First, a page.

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Oliver Wendell Holmes (1809-1894), American author, poet, physician, and teacher wrote The Guardian Angel (1867).
A man of contrasts and contradictions, Holmes lived his life between the poetic and the realistic. A celebrated poet-doctor, he spent the greater part of his life as physician and professor at Harvard University teaching anatomy and physiology. He published many essays and journal articles on travel, epidemiology, psychology, and literature, and hundreds of short stories both humorous and critical. Along with his good friend James Russell Lowell, he was one of the founding editors of the journal Atlantic Monthly in 1857.
Oliver Wendell Holmes was the third and eldest son born into one of the old Boston Brahmin families on 29 August 1809 in Cambridge, Massachusetts, the same year Charles Darwin and Alfred Tennyson were born. His father was Reverend Abiel Holmes, an orthodox Calvinist minister with the First Congregational Church, who was married to Sarah Wendell, descended from early Dutch settlers. The Holmes's resided in the "old Gambrel-roofed House" in the college dominated village, which Holmes later memorialised in The Autocrat of the Breakfast Table (1858) which remains one of his best collections.
His early days of strict Calvin upbringing would come into conflict with the Unitarian spirit of Harvard, which he graduated from in 1829. A number of his humorous poems had been published in Harvard's Collegian. The publication of his patriotic poem "Old Ironsides" (16 September 1830) in the Boston Daily Advertiser about the Navy frigate USS Constitution which was no longer fit for service, helped save it from being dismantled and earned him National praise. At this time he decided to study medicine instead of law, and set forth to Boston Medical College. He spent some time in the prestigious schools of Paris, then was back to Harvard, graduating MD in 1836.
Holmes soon became distinguished for his articles and essays written on such medical issues as treatment for malaria, though his passion for writing verse was expressed in his Poems (1836). Two years later Dartmouth College appointed him professor of anatomy, but he moved to Harvard to teach where he remained until his death in 1894. After touring on the lecture circuit giving talks on literature and science, he met and married the daughter of supreme court justice Charles Jackson, Amelia Lee Jackson (1818-1888) in 1840 with whom he'd have three children.
His namesake and son Oliver Wendell Holmes Jr. (1841-1935) fought in the Civil War, after which his father wrote "My Hunt after the Captain", published in the Atlantic Monthly in 1862. It was a retelling of his search for his son who had been wounded in the battle of Antietam. Accusing his father of being a dilettante and using his ordeal for literary gain, their relationship suffered much animosity. Oliver Wendell Holmes Jr. would go on to become known as the "Great Dissenter" after being appointed Juror in the United States Supreme Court in 1902 by President Theodore Roosevelt.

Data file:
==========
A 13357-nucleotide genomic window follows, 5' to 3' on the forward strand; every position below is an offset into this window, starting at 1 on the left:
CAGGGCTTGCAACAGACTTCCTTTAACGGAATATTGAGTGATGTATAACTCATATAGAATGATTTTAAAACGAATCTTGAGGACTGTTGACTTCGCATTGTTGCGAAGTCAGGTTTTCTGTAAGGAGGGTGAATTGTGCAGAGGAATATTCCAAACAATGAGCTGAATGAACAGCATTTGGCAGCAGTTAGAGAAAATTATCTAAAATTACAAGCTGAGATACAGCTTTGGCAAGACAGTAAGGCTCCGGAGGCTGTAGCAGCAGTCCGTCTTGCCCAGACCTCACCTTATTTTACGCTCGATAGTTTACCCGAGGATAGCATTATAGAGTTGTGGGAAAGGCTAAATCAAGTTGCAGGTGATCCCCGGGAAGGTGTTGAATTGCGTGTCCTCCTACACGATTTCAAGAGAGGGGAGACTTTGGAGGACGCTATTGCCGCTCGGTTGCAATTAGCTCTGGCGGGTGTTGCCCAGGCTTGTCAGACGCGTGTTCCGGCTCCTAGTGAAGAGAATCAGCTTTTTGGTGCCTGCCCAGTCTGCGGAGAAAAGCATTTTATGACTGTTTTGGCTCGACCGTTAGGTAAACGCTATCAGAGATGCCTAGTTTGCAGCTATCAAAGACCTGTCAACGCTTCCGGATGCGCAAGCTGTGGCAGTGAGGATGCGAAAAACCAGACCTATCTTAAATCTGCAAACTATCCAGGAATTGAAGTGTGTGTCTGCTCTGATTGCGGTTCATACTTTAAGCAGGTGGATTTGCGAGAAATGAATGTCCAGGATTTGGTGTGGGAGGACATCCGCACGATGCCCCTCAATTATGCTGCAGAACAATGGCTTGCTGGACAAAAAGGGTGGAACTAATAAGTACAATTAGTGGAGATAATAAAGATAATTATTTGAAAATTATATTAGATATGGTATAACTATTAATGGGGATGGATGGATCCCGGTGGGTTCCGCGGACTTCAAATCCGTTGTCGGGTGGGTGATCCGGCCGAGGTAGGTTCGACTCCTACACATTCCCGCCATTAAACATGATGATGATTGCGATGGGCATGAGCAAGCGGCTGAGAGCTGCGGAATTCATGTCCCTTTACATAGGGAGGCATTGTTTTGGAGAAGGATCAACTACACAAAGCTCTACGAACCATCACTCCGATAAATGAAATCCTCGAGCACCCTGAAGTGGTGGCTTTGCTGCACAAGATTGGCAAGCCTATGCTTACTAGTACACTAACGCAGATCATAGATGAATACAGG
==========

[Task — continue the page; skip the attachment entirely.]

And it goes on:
Holmes was lecturing five days a week and became well-known for captivating and engaging his audience. He also conducted a number of noteworthy studies including The Contagiousness of Puerperal Fever (1843) published in a number of journals including the Boston Medical and Surgical Journal and miscellanea in the North American Review. In 1850 he read his poem Astraea to the Phi Beta Kappa Society of Yale College. Originally serialised in the Atlantic Monthly his novel Elsie Venner: a Romance of Destiny (1861) did not meet favourable reviews. One of Holmes' self-professed "medicated novels" it explores themes of original sin and captures the spirit of small town America through the protagonist Elsie. Poisoned in the womb when her mother is bitten by a snake, she doubly instils awe and loathing.
Songs in Many Keys (1862) was another of his many volumes of poems. Soundings from the Atlantic, a book of essays, was published in 1864. The Guardian Angel (1867) serialised the previous year in the Atlantic Monthly is in a similar vein to Elsie, dealing with issues of moral responsibility and written from the approach of a physiologist, which his critics say weighed too heavily on the plot. Songs of Many Seasons (1875), The Iron Gate and Other Poems (1880), and Before the Curfew and Other Poems (1888) were some of his works to follow. Holmes also tried his hand at biography, including his memoir of a friend John Lothrop Motley (1879) and he was commissioned to write Ralph Waldo Emerson (1885) for the American Men of Letters series. A Mortal Antipathy (1885), another of his "medicated novels" deals with a man suffering "gynophobia".
In 1886 he and his daughter travelled to Europe, mostly in England, with a busy itinerary of socialising with various associates and friends. Holmes also received honorary doctorates from Oxford and Cambridge while there, and they travelled to a number of places Holmes had first experienced as a student. His memoir Our Hundred Days in Europe (1887) is a recounting of this happy trip. He was just finishing the editing on his The Writings of Oliver Wendell Holmes, Riverside Edition (13 vols., 1891-1892), when he died at home in Boston on 7 October 1894. He lies buried at the Mount Auburn Cemetery in Cambridge, Middlesex County, Massachusetts.
"One's mind, once stretched by a new idea, never regains its original dimensions."
Biography written by C.D. Merriman for Jalic Inc. Copyright Jalic Inc 2006. All Rights Reserved.
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